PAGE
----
The Limited Viability of Dual Exchange-Rate Regimes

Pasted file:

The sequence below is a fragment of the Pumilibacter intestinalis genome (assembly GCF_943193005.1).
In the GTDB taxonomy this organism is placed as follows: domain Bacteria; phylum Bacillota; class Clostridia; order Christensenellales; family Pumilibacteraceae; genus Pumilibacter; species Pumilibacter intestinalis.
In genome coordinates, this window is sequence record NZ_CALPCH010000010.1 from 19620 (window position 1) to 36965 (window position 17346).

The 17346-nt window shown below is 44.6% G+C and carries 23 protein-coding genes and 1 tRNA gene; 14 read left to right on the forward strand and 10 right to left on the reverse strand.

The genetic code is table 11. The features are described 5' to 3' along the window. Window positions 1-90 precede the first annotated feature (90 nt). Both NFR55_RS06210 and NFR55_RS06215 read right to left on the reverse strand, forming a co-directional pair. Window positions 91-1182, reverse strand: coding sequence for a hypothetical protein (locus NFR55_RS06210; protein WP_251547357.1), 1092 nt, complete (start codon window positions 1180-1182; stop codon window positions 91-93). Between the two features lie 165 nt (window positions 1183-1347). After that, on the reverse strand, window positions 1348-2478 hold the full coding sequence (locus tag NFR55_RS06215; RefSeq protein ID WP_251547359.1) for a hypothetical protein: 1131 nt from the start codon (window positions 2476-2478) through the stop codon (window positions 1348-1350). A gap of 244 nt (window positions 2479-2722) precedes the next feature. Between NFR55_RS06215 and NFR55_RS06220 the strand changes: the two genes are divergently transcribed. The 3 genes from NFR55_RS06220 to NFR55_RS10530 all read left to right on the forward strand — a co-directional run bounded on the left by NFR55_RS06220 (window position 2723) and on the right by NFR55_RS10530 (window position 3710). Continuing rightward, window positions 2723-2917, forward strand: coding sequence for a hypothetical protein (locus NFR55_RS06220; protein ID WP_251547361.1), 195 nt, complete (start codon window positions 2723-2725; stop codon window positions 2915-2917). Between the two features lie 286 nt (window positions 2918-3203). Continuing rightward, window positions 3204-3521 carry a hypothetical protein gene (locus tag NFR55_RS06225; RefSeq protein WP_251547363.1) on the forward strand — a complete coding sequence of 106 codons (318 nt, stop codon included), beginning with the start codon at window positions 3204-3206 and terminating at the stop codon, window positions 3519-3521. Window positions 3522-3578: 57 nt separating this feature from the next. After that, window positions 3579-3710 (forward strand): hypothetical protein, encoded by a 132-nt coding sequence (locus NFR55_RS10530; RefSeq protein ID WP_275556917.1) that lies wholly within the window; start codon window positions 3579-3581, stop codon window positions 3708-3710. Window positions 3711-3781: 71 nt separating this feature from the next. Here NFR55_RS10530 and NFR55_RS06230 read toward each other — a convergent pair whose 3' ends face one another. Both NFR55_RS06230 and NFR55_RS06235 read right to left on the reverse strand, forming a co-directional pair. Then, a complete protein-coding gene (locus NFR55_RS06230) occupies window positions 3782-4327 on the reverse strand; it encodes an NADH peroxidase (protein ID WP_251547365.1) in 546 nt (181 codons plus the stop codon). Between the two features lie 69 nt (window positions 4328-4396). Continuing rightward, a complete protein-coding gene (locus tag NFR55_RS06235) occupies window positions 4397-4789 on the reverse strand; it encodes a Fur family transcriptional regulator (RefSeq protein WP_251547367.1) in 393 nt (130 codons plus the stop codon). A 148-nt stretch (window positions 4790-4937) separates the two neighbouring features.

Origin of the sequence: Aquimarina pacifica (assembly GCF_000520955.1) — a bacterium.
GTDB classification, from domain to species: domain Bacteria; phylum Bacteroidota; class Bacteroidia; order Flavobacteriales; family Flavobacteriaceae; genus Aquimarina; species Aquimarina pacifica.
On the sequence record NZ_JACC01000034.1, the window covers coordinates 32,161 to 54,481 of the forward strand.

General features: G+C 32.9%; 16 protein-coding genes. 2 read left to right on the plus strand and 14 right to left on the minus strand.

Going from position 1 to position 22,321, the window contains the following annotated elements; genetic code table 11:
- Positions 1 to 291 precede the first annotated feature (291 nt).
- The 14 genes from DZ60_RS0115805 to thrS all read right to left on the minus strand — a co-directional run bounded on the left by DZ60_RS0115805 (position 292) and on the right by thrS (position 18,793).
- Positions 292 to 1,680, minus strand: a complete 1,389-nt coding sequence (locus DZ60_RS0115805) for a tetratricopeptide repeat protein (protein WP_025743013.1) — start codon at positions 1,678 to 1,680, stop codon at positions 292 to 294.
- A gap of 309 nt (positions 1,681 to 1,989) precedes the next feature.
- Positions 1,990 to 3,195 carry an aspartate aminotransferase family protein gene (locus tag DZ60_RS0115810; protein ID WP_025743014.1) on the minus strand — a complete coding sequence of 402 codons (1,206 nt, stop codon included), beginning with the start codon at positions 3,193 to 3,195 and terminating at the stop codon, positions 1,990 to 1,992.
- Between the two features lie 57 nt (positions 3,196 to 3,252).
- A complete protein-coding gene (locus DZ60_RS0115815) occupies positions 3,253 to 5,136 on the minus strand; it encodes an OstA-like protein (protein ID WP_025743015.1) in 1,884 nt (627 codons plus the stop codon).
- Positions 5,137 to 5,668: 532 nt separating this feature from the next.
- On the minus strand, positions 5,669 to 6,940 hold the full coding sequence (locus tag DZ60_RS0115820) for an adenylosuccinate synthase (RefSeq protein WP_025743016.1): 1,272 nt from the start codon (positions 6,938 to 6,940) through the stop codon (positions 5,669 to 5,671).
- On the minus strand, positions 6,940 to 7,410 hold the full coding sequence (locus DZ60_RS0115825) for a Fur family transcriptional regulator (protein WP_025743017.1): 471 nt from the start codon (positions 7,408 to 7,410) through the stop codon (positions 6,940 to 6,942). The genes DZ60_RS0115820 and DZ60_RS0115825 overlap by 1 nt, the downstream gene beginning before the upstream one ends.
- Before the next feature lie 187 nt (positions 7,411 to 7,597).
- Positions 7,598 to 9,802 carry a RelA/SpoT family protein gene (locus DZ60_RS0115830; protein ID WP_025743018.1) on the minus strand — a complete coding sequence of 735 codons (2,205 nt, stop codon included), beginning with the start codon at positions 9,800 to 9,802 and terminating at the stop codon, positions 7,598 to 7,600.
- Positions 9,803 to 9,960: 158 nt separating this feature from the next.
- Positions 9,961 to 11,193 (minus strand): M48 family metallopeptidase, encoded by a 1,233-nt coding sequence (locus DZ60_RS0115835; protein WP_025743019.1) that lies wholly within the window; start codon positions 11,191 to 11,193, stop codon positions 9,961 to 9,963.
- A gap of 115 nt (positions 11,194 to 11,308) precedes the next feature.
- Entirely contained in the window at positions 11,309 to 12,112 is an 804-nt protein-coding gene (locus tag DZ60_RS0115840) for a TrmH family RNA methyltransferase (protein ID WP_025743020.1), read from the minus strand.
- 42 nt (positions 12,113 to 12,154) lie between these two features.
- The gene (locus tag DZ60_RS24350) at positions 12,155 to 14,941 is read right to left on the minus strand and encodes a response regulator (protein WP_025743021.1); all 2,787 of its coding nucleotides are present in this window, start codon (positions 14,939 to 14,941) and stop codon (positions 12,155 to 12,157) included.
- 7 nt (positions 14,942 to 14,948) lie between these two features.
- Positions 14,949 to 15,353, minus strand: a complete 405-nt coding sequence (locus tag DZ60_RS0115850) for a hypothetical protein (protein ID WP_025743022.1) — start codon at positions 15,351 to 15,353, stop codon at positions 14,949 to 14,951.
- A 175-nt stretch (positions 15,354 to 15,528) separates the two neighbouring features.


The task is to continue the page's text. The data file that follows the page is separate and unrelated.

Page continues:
This paper examines the viability of dual exchange-rate regimes. Typically, under such a regime the exchange rates applicable to current-account(commercial) transactions and to capital-account (financial) transactions differ from each other. This difference may be determined in the free market if the authorities peg the commercial exchange rate and set a binding quota on external borrowing, or it may result from direct pegging of both exchange rates. The analysis starts with a specification of the characteristics of the distortion introduced by the exchange-rate premium (that is, the percentage discrepancy between the financial and the commercial exchange rates), and then provides explicit formula for the equilibrium premium, for its evolution over time and for the welfare cost induced by the distortion. The paper outlines the set of policy options consistent with sustaining a permanently viable dual exchange-rate system and highlights the severe constraints that intertemporal solvency requirements of the private sector and of the government impose on the long-run viability of the regime. The paper concludes with an analysis of the monetary changes associated with dual exchange-rate policies and draws the implications of such a regime for the intertemporal distribution of taxes and for the intergenerational distribution of welfare.